Industry matters: US dockworkers’ strike postponed

Proletarian writers

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Proletarian writers

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On 31 December, the same day the US economy was scheduled to drive over the ‘fiscal cliff’ (averted at the eleventh hour), East Coast dockworkers planned to close down seaports from Massachusetts to Texas. Their union, the International Longshoreman’s Association, represents many skilled workers in strategically important jobs, giving them considerable potential clout, and the White House was reported to have had a hand in getting talks back on line and the strike deadline postponed till February.

Back in the 1960s, the dockworkers were confronted with the loss of thousands of jobs with the introduction of standardised 40ft shipping containers. The ILA’s response was to swallow the job losses in exchange for the establishment of ‘container royalty payments’ for the remaining employees, resulting in a much-diminished (though relatively better-paid) workforce. For example, employment of longshoremen in New York and New Jersey has dwindled from 35,000 in the 1960s to 3,500 today.

Now that the crisis is biting, the shipping companies want to freeze these payments for current staff and abolish them for new hires – hence the threatened strike. So long as the struggle remains at the level of a rearguard defence of perks secured in boom time, and secured at the expense of mass redundancies, East Coast dockworkers will be fighting capitalism with both hands tied.

And yet they have the power to bring the US economy grinding to a halt – as was demonstrated by their fellow dockers on the West Coast in 2002, when an a11-day blockade of 29 ports was estimated to have cost the economy $1bn a day.

Dockworkers on the West Coast are organised in a different union, the International Longshore and Warehouse Union (ILWU), which is regarded as further to the left than its sister union in the East.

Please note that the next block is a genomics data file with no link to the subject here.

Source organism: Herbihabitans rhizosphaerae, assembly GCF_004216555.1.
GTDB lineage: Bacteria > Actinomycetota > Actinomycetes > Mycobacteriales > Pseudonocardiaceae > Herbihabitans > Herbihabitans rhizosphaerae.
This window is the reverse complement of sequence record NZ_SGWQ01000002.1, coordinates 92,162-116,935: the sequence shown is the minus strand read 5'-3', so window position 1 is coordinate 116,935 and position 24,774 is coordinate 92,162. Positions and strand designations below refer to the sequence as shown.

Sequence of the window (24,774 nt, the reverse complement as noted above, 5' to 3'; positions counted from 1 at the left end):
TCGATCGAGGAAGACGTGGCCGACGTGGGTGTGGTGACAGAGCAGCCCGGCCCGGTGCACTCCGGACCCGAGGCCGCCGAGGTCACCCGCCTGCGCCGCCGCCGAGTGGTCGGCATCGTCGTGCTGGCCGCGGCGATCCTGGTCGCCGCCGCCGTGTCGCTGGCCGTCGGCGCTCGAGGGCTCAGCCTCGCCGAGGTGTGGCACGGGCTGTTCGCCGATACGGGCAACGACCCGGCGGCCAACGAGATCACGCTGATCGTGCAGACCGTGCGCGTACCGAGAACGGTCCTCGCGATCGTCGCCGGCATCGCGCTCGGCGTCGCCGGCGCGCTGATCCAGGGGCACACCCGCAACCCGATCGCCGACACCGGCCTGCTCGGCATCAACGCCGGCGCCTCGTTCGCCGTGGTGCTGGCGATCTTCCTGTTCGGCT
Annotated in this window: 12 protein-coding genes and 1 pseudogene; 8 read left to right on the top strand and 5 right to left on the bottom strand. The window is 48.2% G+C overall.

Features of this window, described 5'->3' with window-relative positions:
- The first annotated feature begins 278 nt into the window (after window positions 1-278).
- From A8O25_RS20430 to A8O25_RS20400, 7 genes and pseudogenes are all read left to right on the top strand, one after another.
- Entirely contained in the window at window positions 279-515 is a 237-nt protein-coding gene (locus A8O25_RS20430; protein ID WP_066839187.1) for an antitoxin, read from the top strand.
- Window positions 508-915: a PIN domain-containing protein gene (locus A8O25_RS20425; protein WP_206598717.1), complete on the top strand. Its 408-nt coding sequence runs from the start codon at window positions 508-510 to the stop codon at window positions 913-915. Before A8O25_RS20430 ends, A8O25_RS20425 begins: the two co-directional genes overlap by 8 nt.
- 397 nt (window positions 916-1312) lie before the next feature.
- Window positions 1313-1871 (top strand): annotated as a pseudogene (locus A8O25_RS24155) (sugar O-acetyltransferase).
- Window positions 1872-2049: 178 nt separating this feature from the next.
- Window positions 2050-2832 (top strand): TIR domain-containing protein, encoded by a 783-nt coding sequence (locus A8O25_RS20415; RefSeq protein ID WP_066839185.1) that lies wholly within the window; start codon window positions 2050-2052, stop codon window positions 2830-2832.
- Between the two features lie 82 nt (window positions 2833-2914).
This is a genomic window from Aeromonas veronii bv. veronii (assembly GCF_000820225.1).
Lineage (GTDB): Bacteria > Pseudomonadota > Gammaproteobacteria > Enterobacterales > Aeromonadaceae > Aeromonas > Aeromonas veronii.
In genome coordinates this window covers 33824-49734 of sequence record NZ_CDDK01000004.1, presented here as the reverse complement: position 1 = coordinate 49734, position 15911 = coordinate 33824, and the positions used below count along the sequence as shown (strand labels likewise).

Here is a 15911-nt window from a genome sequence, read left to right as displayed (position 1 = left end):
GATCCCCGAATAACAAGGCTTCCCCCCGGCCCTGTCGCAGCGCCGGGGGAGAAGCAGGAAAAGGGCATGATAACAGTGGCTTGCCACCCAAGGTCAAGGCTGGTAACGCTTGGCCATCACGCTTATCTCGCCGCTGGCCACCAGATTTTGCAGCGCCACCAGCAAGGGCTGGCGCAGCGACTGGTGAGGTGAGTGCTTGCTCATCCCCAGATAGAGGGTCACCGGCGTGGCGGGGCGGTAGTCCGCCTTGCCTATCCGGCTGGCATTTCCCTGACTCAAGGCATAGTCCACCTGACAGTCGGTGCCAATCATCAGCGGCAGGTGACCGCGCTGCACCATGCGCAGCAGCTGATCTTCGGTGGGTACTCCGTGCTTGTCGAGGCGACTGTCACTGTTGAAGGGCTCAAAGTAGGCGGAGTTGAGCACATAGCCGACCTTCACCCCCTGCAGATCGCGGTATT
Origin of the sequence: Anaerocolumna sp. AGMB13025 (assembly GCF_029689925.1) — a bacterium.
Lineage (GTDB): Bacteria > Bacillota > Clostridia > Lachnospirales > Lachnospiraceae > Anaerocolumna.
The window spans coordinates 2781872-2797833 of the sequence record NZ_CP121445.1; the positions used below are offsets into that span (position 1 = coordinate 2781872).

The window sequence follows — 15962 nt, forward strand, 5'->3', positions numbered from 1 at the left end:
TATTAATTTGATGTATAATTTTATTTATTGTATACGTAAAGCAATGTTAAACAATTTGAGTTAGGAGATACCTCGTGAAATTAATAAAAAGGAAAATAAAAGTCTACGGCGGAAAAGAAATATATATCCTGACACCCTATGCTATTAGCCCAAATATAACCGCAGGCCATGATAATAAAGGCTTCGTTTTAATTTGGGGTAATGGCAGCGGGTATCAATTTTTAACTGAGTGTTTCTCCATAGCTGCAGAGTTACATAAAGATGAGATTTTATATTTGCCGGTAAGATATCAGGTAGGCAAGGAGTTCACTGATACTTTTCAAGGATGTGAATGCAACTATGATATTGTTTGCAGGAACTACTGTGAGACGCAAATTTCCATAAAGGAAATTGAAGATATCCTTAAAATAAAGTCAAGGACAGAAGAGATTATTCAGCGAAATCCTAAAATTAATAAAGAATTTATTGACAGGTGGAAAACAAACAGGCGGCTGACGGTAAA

In 2008, it shut down the West Coast for May Day in protest at the occupation of Afghanistan and Iraq, and more recently supported the Occupy movement. On 27 November, ILWU clerical workers began an eight-day strike that crippled the ports of Los Angeles and Long Beach in a fight to resist the outsourcing of their jobs.

However the ILWU is itself prone to getting side-tracked by law-abiding concerns. Longshoremen in the Pacific Northwest have overwhelmingly rejected a contract unilaterally imposed by the grain companies, which presented the union with 750 non-negotiable amendments, variations on a theme of ‘flexibility’ and ‘efficiencies’.

Yet, reports AlterNet, “the workers were back on the docks as of this writing, because, union sources have confirmed, the employers invoked a legal manoeuvre to unilaterally implement contract terms not agreed to by the union after employers deemed themselves at an impasse with the workers. Now officials at the West Coast union are committed to addressing the contract demands through legal channels.” (‘Massive East Coast dock strike averted’, 28 December 2012)

It is crisis-driven reverses for US (and British) imperialism that will encourage workers to advance from such defensive and law-abiding habits and resume the serious struggles for emancipation last seen in the 1920s and 1930s.